The applicant was born in Austria to an Austrian mother and a father who was a refugee from Poland. The applicant argued that his father was stateless at the time of his birth (as this would lead to applicant being recognised as Austrian), and requested the authorities to accept his father's testimony as proof. The authorities concluded that the applicant's father was a Polish national solely on the basis of the Polish legislation, without evaluating the content of the testimony. The decision was declared unlawful on procedural grounds, as the testimony should have been taken into account.
Applicant is a refugee from Vietnam, whose refugee status was withdrawn after a number of criminal convictions, combined with the fact that he made a safe trip to Vietnam. He applied for a travel document for foreigners claiming that he is stateless or at least that his nationality status is unclear. The authorities maintained that he was still a Vietnamese national, but the Court sided with the applicant, insisting that the authorities should have taken more factors into account in considering the applicant's potential statelessness.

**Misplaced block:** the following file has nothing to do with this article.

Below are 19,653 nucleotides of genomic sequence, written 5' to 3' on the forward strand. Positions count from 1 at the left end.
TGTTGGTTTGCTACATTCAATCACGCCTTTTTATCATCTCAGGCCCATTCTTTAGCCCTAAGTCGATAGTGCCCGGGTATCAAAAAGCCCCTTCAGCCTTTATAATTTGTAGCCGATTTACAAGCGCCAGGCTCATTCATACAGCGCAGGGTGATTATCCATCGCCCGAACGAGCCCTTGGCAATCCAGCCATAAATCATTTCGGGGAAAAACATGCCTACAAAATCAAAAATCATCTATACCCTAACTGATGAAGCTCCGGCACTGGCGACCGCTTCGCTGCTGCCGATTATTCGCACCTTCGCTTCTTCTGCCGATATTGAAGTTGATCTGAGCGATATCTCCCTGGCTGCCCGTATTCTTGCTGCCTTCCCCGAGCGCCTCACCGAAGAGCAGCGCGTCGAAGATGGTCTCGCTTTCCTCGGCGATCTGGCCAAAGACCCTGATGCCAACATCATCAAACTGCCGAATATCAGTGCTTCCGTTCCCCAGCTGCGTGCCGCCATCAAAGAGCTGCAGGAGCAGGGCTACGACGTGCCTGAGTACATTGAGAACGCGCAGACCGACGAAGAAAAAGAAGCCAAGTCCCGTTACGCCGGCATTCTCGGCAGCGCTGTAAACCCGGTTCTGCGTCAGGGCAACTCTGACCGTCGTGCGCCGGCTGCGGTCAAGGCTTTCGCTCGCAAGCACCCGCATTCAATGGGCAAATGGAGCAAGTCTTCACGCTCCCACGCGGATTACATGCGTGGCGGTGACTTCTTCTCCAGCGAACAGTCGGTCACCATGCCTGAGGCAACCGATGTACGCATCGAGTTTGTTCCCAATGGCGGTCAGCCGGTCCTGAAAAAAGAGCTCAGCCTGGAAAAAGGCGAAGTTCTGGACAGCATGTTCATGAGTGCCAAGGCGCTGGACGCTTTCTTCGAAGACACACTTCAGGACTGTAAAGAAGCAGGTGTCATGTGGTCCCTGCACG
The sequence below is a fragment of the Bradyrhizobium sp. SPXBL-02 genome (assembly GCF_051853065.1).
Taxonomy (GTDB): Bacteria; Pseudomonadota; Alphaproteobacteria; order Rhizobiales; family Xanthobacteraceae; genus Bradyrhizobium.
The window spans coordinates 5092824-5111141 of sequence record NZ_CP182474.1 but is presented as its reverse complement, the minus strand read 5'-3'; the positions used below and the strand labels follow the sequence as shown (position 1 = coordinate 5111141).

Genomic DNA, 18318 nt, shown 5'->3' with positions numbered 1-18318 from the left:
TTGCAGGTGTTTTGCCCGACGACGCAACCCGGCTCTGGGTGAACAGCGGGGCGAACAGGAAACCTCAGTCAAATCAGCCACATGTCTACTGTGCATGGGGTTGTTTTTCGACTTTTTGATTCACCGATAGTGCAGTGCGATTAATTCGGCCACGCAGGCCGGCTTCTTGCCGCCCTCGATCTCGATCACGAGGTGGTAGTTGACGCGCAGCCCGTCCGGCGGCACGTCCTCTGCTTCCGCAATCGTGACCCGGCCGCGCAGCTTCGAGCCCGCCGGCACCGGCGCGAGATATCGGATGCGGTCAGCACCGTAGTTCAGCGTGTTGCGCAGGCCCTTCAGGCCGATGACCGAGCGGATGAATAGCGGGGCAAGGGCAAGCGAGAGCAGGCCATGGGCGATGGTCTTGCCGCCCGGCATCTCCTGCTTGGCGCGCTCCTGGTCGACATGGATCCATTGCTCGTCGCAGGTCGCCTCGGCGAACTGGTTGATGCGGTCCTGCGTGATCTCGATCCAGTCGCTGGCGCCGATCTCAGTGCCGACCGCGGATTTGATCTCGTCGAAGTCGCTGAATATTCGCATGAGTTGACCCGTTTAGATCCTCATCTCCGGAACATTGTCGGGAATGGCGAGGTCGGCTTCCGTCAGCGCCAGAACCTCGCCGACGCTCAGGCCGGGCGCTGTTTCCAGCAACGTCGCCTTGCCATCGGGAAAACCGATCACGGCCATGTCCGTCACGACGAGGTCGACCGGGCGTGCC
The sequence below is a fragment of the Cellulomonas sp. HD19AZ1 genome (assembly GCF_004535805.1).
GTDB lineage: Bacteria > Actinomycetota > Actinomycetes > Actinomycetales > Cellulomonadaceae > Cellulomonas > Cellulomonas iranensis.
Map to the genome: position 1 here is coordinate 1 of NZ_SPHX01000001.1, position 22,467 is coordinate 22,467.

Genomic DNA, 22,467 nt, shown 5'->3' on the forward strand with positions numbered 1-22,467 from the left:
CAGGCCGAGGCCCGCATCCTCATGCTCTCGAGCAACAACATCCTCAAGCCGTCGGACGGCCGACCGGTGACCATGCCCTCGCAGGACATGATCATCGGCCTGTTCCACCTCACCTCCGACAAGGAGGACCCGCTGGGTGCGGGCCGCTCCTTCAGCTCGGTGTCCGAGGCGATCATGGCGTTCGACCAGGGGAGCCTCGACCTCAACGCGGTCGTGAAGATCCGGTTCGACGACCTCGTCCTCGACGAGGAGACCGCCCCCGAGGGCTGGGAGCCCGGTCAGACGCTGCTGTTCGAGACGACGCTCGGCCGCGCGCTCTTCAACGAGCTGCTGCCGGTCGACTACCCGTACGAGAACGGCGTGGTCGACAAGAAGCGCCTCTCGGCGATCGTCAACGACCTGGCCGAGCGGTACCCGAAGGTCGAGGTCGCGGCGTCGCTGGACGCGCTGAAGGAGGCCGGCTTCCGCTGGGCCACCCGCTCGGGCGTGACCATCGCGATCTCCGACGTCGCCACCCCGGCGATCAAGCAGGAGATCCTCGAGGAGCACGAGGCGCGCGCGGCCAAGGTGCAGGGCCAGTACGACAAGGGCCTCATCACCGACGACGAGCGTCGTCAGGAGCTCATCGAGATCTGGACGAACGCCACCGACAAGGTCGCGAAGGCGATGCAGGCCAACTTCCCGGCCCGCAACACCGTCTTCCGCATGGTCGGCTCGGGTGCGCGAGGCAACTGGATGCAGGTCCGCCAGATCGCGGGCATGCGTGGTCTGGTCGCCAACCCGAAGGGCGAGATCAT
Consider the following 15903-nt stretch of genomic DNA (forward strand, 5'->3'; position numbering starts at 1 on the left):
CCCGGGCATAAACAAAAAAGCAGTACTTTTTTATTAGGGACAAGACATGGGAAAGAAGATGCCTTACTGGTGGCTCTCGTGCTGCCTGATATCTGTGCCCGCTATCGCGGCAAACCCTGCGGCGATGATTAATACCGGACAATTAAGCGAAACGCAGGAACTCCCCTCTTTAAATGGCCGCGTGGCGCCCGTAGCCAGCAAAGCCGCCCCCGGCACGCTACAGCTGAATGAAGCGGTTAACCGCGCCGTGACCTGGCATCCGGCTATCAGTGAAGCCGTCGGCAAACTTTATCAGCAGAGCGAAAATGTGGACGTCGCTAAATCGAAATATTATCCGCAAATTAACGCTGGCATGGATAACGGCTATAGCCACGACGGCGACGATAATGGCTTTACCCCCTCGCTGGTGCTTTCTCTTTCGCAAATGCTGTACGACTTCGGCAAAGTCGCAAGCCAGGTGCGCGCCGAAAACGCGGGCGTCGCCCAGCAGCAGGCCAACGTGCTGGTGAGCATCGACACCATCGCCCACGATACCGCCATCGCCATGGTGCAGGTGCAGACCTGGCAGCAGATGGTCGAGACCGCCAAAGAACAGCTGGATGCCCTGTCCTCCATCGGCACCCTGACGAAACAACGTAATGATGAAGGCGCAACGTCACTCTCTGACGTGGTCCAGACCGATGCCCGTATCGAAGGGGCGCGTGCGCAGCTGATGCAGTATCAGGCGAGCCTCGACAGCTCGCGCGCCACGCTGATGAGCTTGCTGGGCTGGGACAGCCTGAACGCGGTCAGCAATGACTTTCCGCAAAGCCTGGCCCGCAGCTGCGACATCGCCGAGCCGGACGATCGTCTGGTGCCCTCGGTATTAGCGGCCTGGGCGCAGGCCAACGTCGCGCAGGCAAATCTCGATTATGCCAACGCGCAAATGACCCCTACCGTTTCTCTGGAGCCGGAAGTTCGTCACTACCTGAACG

The applicant was born in Armenia and belongs to Yazidis minority. After many years of unlawful residence in Austria, and several unsuccessful attempts to deport him, he applied for a toleration permit, which was refused as he did not cooperate sufficiently with the authorities' attempts to obtain travel documents for him to travel to Armenia, and there is also a possibility he may be a Russian or a Ukrainian national. The Court sided with the applicant, stating that it was the authorities' responsibility to substantiate any presumed links between the applicant and a specific state, before the duty to cooperate could be imposed.